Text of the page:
I argue that to flourish, desirable forms of patriotism (what I call Ethical Patriotism) require a political milieu where forms of subsidiarity, functional representation and local participation combine to produce a more democratic and decentralized system of governance. Applied to a post-national polity like the EU, this conclusion invites to rethink the European constitutional project so as to make it less elitist and more open to influence and participation from below.

      Keywords:cosmopolitanism, communitarianism, identity, nationalism, governance, Europe

    24. Clapper57 says:

      @ John Wood @ 2.47pm

      Yes John…and he was right yon character Private Frazer…”we’re doomed”…but only…only if we stay in the UKOK ….They don’t like it up them hence the ‘war’ fund they have set up to save the Union….we better watch John or our names ” vill also go on ze list”…not from the BritNat secret Service cause seems they let you get away with any old shit in Brexit BritNatLand especially leaking documents …..that’s easy peasy apparently…any old hack for sale can access and publish them…then a couple nights later said hack can appear on a major news channel reviewing papers and defending what she did ….only in Brexit BritNatLand Lol.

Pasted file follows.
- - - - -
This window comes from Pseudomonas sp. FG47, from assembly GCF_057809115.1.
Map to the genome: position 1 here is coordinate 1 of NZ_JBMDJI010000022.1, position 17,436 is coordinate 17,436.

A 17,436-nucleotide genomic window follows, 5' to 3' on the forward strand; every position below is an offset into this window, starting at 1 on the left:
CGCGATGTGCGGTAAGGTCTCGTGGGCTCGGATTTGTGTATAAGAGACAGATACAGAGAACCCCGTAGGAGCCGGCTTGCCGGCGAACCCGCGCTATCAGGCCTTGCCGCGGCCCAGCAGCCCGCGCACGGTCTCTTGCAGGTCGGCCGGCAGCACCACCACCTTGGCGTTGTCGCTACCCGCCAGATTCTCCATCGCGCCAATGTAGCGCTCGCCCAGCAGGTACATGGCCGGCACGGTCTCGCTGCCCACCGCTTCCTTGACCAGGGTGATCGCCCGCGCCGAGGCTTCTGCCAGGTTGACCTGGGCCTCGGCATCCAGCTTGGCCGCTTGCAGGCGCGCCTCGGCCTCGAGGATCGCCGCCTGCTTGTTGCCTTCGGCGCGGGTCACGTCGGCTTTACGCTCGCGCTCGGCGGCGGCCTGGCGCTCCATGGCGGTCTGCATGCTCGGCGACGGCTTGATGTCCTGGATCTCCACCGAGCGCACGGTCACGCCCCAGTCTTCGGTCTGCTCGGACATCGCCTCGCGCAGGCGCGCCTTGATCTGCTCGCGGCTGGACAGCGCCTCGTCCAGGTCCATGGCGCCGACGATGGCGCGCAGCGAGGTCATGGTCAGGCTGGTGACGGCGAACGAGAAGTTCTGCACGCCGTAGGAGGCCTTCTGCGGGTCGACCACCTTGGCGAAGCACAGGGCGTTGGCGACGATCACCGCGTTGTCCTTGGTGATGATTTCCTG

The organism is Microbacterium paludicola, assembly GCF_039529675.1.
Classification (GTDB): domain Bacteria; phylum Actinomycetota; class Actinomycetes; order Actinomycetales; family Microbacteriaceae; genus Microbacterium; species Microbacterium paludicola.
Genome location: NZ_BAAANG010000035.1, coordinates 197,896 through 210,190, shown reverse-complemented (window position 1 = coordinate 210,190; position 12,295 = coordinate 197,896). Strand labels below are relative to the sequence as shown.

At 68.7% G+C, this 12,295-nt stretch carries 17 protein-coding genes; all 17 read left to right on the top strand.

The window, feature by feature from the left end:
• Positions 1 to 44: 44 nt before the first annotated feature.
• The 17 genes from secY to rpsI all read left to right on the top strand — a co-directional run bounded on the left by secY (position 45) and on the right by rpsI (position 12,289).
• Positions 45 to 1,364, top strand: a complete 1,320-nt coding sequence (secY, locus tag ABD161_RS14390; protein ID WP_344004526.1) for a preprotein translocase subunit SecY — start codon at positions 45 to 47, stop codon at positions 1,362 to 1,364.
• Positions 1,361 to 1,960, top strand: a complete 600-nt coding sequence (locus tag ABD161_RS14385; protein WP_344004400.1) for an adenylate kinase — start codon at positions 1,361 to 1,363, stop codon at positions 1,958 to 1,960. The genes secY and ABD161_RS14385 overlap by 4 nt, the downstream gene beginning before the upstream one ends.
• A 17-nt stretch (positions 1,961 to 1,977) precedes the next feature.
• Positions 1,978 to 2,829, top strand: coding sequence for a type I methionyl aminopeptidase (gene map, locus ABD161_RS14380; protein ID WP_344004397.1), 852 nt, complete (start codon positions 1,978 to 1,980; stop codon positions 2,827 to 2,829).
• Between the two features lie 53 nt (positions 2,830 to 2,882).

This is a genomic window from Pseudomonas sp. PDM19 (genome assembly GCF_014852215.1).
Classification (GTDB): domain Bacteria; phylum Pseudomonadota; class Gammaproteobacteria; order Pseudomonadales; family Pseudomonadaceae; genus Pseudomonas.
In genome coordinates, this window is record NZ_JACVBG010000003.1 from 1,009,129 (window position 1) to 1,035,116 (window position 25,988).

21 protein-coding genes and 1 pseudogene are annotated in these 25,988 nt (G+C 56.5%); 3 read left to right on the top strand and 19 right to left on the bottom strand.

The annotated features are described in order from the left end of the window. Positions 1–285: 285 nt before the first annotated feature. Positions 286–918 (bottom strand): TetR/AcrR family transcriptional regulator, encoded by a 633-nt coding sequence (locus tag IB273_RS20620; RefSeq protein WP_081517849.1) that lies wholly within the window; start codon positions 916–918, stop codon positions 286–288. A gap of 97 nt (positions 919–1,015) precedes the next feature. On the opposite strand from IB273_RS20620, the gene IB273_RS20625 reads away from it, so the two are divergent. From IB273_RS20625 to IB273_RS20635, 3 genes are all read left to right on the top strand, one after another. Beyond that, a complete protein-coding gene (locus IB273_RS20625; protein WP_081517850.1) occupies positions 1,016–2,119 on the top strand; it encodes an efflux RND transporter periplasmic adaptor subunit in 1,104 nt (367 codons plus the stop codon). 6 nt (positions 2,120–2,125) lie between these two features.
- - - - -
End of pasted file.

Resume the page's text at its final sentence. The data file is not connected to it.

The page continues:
Oh England my Lionheart indeed….more like pussies the way they are letting the uber w*nks take over their country..hell mend them cause this was a long time in the making.

    25. Proud Cybernat says:

      Eh – lemme guess. You like the colour yelloW?

    26. Doug says:

      Scottish, never British.

    27. Reluctant Nationalist says:

      England. Nice place except for all the glish.

    28. Clootie says: